Sanitation approaches: evidence from Nigeria
- Sustainable Total Sanitation: An emerging framework
- Improving CLTS targeting: evidence from Nigeria
- Improving targeting and outcomes of CLTS in Nigeria (poster)
- Learning brief: an approach to sanitation marketing
- Sanitation marketing case studies from the STS project
- Sanitation deep dive report
- Sanitation deep dive briefing note
- Executive Summary of final report: STS Nigeria
- Summary of findings: STS Nigeria (poster)
- Final report: STS Nigeria
- Final Evaluation Executive Summary
- Rethinking approaches to sanitation in Nigeria: learnings from the Sustainable Total Sanitation Nigeria Project
The 'Sustainable Total Sanitation (STS) Nigeria project –implementation, learning, research, and influence on practice and policy', funded by the Bill & Melinda Gates Foundation, aimed to improve the effectiveness, efficiency, inclusion and sustainability of total sanitation approaches for the poor and underserved in Ekiti and Enugu States in Nigeria, and contribute to wider national and regional good practice.
Sanitation Marketing, also known as ‘SanMark’, is an emerging field that combines social and commercial marketing approaches to scale up demand and supply of improved sanitation facilities. It involves a more comprehensive demand and supply strengthening strategy drawing on social and commercial marketing as well as behaviour change communication approaches.
As part of the Sustainable Total Sanitation (STS) project, WaterAid Nigeria, in collaboration with community members in two states (Enugu and Ekiti)developed an affordable, accessible and durable sanitation product named the Water Easy Toilet (WET).
Community-led Total Sanitation
The project also aimed to generate learning on another sanitation approach – Community-led Total Sanitation (CLTS). CLTS is one popular approach to increasing sanitation coverage. CLTS works with an entire community to identify the negative effects of poor sanitation, especially the practice of open defecation, and empowers them to collectively find solutions.
The STS project had four components: implementation, action learning, formal research and advocacy. The formal research component involved an impact evaluation of the two main interventions (CLTS and SanMark) over four years (2014-2018) by our research partner, the Institute for Fiscal Studies (IFS).
Below are short summaries of each document produced during the course of the project, plus the final findings and recommendations.
This brief provides quantitative evidence to support the use of CLTS in urban areas, and suggests a simple rule of thumb that allows more efficient programme targeting.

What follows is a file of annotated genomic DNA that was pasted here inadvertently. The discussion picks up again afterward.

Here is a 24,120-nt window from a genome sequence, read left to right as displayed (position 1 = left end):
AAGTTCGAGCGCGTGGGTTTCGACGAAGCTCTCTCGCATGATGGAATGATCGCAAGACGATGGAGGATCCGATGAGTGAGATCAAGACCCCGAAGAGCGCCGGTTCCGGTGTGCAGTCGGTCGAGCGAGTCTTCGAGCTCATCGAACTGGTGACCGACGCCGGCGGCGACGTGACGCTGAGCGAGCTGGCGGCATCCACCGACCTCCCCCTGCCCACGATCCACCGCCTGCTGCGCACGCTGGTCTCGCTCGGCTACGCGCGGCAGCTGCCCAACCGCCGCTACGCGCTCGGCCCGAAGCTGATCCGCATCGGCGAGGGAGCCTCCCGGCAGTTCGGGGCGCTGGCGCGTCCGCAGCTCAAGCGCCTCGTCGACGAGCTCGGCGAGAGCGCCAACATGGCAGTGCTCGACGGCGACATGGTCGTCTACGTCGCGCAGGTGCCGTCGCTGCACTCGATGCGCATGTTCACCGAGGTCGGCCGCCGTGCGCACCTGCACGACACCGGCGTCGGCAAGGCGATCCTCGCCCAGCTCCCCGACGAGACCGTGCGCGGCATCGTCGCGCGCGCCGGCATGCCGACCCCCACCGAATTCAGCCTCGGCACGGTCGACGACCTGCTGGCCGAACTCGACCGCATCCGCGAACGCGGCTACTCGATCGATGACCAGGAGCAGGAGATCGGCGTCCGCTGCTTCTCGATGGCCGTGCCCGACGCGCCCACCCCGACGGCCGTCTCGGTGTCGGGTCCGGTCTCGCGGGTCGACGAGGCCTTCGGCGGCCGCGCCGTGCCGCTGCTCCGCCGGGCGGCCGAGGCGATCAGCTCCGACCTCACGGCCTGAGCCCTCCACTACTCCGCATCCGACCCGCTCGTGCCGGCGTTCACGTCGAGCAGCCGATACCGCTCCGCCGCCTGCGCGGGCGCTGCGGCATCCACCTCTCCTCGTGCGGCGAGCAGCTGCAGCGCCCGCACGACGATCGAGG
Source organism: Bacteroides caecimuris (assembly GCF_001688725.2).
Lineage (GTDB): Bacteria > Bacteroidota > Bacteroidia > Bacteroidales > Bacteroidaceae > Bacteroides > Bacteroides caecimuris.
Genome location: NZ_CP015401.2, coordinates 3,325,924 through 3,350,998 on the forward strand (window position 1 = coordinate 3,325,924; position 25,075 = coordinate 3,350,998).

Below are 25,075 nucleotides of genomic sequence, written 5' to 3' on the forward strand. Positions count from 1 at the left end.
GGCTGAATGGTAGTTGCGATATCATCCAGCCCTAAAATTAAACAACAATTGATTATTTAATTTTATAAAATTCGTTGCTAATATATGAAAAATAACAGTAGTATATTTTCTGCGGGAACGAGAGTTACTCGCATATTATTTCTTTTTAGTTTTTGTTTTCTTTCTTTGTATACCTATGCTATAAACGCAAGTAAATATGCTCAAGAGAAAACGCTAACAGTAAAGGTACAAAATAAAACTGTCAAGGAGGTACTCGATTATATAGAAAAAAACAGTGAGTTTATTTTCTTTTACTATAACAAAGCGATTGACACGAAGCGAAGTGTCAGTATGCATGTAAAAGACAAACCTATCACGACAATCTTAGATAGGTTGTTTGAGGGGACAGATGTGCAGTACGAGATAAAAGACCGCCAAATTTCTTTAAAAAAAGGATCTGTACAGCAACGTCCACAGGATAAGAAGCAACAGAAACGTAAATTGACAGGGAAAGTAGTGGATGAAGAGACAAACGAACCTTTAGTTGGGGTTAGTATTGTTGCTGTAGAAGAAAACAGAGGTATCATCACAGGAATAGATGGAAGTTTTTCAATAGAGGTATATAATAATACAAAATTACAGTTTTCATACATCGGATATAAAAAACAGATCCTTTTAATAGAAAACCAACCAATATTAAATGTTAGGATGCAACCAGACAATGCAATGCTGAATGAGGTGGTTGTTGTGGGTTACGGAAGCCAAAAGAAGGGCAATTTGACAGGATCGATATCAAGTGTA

This poster investigates how to improve targeting and outcomes of CLTS.
This brief outlines WaterAid’s experience and learning in marketing of affordable, robust sanitation marketing products and services in Nigeria.
This report provides details on the Water Easy Toilet (WET), the SaTo pan and customer experiences with their new toilet.
The report reflects the qualitative field research that was completed in order to understand consumer preferences (consumer = household members needing a toilet) and commercial supply chains for rural sanitation in the STS project states (Ekiti, Enugu, Jigawa).
The final research report highlights the following final research findings:
Reducing open defecation (OD) is intimately tied to increasing toilet ownership in Nigeria.
CLTS improved sanitation and reduced OD in poor communities, but had no impact in comparatively rich communities.
Households with no toilets report financial constraints as the main barrier to toilet ownership.
SanMark products are increasingly being sold by businesses, but sales remain low, leading to low ownership among households.
Door-to-door sales agents are key to increasing sales of SanMark products.
The Community matters: heterogenous impacts of a sanitation intervention working paper (on IFS) elaborates on the findings related to variations in CLTS effectiveness within rich and poorer communities.
The STS (Sustainable Total Sanitation) learning brief summarises the key research findings and associated reflections for policy and practice in Nigeria.
Final recommendations include:
In poorer areas, a combination of CLTS with targeted subsidies or credit might prove effective.
SanMark in Nigeria is a relatively new intervention with potential. However, it needs refinement in its current model and more investment and innovation in the sanitation market if it is to contribute towards closing the country's sanitation gap.
Policy makers should continue to monitor the effectiveness of SanMark and encourage further development of the model before wider promotion.
Door-to-door sales agents show the potential of being essential support mechanisms to achieve SanMark product sales. Training and support should be offered to these agents as well as ensuring they have incentives such as commissions.
Policy makers should consider complementary policies to CLTS and SanMark that address financial constraints such as targeted subsidies or credit lines.